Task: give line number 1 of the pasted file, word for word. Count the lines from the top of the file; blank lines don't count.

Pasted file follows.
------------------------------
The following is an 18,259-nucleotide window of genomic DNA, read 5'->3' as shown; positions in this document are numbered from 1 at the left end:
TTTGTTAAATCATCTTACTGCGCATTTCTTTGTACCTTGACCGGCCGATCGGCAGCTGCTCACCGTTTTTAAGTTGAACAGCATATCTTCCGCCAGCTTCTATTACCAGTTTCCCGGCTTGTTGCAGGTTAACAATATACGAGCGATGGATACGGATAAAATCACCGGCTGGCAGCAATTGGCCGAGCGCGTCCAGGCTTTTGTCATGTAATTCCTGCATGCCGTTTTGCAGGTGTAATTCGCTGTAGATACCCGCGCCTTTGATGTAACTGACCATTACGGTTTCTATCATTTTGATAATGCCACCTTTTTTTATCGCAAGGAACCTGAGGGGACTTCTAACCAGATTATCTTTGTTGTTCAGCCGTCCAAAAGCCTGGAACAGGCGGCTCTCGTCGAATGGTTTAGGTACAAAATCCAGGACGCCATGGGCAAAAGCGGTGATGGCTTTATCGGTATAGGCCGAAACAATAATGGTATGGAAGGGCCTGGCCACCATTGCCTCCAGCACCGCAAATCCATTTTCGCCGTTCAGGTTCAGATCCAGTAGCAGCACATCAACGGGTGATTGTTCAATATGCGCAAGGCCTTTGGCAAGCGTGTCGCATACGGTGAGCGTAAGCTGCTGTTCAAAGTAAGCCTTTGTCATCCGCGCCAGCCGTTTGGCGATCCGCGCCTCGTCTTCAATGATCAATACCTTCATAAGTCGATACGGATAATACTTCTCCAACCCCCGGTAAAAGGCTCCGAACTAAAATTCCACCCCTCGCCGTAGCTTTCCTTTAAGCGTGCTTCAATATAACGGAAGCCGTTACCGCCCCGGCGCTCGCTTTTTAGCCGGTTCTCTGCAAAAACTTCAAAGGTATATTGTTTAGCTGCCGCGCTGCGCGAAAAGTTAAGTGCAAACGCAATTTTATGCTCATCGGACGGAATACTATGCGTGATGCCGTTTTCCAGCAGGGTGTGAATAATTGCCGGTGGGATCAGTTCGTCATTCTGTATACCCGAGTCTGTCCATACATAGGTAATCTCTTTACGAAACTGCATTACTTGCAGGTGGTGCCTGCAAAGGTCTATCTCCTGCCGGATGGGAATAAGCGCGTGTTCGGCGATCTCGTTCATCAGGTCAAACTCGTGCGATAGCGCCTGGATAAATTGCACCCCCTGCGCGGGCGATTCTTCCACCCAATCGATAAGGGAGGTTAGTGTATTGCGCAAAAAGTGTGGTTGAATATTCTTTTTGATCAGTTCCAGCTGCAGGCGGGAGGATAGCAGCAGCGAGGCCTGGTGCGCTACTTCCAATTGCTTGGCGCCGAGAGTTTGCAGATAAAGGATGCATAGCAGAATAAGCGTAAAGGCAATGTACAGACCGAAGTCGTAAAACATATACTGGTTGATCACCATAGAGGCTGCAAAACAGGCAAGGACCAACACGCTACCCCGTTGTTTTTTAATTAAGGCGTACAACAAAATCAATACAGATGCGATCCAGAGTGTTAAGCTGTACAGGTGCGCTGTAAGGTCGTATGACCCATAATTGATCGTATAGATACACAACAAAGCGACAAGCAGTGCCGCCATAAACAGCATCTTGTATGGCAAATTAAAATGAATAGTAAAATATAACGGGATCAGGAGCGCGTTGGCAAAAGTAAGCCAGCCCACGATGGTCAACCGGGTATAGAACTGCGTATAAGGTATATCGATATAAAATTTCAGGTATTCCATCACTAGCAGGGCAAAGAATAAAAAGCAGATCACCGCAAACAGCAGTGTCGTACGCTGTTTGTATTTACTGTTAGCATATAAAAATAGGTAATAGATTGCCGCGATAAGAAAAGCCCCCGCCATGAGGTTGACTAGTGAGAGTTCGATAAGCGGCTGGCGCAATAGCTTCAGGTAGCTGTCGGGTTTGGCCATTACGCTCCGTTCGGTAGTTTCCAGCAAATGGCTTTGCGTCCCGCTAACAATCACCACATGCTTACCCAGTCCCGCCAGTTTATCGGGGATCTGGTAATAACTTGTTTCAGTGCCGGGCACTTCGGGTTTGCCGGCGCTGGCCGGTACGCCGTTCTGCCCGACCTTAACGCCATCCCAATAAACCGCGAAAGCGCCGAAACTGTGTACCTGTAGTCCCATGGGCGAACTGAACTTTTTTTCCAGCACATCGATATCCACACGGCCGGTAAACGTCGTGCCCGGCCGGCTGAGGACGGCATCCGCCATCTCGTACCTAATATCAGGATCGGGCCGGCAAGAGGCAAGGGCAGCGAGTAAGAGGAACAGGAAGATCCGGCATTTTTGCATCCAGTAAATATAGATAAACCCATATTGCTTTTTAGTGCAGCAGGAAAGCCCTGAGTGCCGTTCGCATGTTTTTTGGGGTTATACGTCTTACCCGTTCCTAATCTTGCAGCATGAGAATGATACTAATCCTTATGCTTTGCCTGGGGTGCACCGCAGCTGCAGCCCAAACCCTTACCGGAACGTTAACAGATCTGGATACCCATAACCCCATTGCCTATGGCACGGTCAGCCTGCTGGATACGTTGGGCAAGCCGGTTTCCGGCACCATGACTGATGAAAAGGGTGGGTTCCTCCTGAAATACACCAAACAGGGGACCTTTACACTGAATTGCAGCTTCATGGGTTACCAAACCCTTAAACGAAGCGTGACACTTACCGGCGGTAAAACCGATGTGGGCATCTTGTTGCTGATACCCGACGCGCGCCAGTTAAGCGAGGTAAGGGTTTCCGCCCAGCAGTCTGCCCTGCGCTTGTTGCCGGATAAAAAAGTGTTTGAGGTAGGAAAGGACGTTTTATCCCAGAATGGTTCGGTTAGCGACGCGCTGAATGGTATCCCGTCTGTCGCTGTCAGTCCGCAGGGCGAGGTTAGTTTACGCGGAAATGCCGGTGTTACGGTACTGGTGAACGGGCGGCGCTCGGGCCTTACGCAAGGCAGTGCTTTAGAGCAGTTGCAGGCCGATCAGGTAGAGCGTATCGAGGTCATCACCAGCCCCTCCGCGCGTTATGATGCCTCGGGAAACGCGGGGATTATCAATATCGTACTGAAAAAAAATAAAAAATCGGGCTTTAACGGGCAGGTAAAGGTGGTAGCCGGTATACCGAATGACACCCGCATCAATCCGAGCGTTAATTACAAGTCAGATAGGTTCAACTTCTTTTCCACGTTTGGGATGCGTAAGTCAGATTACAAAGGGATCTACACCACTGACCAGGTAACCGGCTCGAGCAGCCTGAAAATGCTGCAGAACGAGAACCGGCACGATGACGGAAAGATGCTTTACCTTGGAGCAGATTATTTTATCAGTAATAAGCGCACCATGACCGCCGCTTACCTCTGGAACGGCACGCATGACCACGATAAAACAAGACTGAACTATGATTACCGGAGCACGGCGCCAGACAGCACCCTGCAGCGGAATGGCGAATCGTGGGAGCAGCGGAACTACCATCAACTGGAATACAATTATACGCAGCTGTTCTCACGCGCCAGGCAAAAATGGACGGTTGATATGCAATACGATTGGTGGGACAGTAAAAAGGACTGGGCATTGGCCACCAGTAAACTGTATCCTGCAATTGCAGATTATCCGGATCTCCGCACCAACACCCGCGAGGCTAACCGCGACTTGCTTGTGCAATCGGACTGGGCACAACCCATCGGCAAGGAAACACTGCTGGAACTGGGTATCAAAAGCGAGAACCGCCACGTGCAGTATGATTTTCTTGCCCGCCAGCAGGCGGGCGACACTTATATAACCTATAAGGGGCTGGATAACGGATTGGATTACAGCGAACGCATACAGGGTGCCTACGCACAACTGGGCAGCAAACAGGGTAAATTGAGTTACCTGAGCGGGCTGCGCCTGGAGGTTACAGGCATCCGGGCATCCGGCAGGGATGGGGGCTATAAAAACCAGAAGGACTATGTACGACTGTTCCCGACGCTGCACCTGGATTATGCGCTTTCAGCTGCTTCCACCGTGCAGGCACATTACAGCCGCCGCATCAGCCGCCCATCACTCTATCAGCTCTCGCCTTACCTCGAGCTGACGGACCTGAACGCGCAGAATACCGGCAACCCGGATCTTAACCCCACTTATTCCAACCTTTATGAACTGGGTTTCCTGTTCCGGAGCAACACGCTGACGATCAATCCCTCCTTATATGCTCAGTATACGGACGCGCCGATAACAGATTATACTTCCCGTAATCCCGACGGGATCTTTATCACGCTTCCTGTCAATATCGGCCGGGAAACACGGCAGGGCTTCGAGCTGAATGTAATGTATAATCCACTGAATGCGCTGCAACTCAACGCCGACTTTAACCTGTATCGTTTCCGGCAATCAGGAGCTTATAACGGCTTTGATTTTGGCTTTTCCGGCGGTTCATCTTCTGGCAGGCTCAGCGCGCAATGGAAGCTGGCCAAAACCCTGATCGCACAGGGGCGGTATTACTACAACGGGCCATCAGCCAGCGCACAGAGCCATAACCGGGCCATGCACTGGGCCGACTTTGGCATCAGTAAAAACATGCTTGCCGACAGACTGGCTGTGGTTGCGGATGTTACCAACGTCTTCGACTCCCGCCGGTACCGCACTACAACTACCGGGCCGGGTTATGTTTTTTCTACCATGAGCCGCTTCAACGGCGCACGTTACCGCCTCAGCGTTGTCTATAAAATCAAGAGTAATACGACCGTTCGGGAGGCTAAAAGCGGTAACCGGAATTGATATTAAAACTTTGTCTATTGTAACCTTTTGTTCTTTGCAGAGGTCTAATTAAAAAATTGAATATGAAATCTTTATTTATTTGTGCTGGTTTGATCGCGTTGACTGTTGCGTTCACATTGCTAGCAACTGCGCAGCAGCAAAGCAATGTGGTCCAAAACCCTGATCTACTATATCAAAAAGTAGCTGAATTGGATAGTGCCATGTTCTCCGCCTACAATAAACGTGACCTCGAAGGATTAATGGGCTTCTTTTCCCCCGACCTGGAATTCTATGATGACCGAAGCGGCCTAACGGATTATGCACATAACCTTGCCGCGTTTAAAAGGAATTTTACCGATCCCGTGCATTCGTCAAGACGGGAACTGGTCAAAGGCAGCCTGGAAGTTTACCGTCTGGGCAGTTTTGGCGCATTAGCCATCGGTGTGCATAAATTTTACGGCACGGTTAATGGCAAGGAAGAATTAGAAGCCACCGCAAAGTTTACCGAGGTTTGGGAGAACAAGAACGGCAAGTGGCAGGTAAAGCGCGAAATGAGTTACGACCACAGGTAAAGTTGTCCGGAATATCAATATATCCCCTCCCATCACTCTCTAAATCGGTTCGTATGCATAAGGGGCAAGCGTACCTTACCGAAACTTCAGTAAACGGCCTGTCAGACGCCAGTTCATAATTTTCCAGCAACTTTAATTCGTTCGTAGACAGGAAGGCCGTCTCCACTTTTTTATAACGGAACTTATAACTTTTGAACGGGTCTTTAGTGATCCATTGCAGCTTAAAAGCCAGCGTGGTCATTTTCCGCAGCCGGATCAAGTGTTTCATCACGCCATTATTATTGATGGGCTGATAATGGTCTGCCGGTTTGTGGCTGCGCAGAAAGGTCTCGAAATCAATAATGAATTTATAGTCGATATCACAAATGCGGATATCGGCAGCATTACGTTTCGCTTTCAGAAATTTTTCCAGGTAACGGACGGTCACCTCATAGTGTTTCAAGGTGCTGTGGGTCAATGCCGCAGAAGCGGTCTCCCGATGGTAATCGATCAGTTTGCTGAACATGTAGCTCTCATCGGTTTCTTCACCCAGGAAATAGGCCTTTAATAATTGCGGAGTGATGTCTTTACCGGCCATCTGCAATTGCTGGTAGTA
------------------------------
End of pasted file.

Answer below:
The following is an 18,259-nucleotide window of genomic DNA, read 5'->3' as shown; positions in this document are numbered from 1 at the left end: